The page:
Termination’s Legacy by R. Warren Metcalf describes how the federal policy of termination irrevocably affected the lives of a group of mixed-blood Ute Indians who made their home on the Uintah-Ouray Reservation in Utah.

Following World War II many Native American communities were strongly encouraged to terminate their status as wards of the federal government and develop greater economic and political power for themselves. During this era, the rights of many Native communities came under siege, and the tribal status of some was terminated. Most of the terminated communities eventually regained tribal status and federal recognition in subsequent decades. But not all did.

The mixed-blood Utes fell outside the formal categories of classification by the federal government, they did not meet the essentialist expectations of some officials of the Mormon Church, and their regaining of tribal status potentially would have threatened those Utes already classified as tribal members on the reservation.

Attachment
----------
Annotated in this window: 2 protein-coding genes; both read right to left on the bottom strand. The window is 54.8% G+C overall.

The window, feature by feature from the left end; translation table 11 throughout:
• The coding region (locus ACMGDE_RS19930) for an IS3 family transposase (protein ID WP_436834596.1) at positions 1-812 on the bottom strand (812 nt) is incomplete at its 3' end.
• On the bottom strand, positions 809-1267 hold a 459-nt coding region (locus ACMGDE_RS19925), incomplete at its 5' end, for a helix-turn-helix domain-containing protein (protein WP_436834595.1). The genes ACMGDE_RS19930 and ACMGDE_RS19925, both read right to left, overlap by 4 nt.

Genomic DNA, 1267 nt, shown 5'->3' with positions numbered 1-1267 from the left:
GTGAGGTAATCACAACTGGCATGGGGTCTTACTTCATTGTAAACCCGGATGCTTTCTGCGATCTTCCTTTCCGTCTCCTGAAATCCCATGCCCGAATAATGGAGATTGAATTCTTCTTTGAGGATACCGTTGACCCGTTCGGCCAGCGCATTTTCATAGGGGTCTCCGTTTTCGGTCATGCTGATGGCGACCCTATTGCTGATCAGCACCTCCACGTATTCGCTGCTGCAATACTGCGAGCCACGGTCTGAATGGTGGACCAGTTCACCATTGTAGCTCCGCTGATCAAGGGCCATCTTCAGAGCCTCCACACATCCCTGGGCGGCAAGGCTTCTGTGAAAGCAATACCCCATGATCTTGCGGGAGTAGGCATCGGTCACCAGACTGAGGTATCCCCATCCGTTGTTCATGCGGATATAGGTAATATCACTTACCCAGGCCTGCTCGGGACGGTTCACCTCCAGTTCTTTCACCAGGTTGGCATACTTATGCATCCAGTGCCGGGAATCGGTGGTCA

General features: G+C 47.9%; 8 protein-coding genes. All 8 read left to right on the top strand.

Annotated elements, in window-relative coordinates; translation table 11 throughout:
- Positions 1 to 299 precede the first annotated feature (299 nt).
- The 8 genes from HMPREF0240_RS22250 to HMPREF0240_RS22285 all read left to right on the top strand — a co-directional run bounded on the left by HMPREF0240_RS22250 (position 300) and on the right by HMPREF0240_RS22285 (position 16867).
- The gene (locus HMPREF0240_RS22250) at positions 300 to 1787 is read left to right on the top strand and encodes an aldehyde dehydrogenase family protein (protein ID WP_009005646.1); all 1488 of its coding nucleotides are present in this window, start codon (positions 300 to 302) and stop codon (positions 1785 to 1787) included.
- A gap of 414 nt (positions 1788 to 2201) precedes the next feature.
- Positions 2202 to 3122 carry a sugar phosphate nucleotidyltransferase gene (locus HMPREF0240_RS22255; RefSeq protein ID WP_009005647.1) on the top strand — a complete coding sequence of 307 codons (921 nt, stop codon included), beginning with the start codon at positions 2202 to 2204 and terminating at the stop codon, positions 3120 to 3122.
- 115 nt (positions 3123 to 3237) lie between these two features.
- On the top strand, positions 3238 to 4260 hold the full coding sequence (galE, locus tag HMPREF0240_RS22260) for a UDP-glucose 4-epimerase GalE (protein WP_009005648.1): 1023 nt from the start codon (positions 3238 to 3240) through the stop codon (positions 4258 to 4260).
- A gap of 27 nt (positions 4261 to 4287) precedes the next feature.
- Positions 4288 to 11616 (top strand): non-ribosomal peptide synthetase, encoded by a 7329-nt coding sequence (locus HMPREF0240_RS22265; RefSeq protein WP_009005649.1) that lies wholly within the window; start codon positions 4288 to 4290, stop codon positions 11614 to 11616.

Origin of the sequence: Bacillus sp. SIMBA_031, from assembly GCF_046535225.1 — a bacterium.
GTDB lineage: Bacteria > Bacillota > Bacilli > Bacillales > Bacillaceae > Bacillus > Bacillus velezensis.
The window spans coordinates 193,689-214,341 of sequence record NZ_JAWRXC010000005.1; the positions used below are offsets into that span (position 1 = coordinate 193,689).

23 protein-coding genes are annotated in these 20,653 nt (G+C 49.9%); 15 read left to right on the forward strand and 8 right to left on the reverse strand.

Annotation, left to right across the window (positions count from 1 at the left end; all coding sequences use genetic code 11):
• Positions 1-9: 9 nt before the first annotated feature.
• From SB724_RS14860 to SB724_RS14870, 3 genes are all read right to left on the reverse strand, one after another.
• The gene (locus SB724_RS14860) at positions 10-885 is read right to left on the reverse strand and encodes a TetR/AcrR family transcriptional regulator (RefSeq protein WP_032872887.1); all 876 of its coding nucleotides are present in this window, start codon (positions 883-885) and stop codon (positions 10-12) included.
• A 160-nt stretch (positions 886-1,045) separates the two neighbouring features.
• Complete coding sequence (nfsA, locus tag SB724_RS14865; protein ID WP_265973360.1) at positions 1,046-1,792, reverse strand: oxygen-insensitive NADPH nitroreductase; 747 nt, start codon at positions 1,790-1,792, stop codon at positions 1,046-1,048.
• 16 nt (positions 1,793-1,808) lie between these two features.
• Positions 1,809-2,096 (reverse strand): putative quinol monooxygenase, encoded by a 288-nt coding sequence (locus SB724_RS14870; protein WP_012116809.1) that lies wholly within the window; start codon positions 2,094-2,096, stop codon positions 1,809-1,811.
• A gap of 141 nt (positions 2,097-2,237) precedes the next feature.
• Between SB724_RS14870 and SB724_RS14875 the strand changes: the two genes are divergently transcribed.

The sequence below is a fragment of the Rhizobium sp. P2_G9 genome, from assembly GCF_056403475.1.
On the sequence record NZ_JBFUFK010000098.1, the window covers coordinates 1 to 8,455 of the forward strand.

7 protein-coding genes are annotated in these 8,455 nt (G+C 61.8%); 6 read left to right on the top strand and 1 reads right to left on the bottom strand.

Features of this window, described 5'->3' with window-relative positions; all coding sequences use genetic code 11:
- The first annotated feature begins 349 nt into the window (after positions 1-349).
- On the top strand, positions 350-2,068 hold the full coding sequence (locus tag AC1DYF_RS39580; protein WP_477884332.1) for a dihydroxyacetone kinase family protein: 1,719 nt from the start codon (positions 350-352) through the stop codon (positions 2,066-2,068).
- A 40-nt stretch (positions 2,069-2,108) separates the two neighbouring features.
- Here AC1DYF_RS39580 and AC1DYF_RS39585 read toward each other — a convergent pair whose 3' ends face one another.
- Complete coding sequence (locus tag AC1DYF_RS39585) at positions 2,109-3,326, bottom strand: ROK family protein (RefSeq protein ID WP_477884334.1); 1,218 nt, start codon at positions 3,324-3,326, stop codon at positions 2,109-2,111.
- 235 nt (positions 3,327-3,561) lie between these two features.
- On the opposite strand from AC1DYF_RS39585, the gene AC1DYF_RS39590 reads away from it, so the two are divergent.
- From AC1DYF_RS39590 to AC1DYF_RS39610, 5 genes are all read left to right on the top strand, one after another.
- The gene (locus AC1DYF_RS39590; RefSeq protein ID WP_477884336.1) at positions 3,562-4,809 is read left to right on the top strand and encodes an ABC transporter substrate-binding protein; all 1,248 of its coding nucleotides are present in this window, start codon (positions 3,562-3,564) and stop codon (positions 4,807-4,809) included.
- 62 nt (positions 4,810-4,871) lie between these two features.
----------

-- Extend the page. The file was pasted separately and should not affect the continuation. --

Skillfully weaving together interviews and extensive archival research, R. Warren Metcalf traces the steps that led to the termination of the mixed-blood Utes’ tribal status and shows how and why this particular group of Native Americans was never formally recognized as “Indian” again. Their repeated failure to regain their tribal status throws into relief the volatile key issue of identity then and today for full- and mixed-blood Native Americans, the federal government, and the powerful Mormon Church in Utah.

Termination's Legacy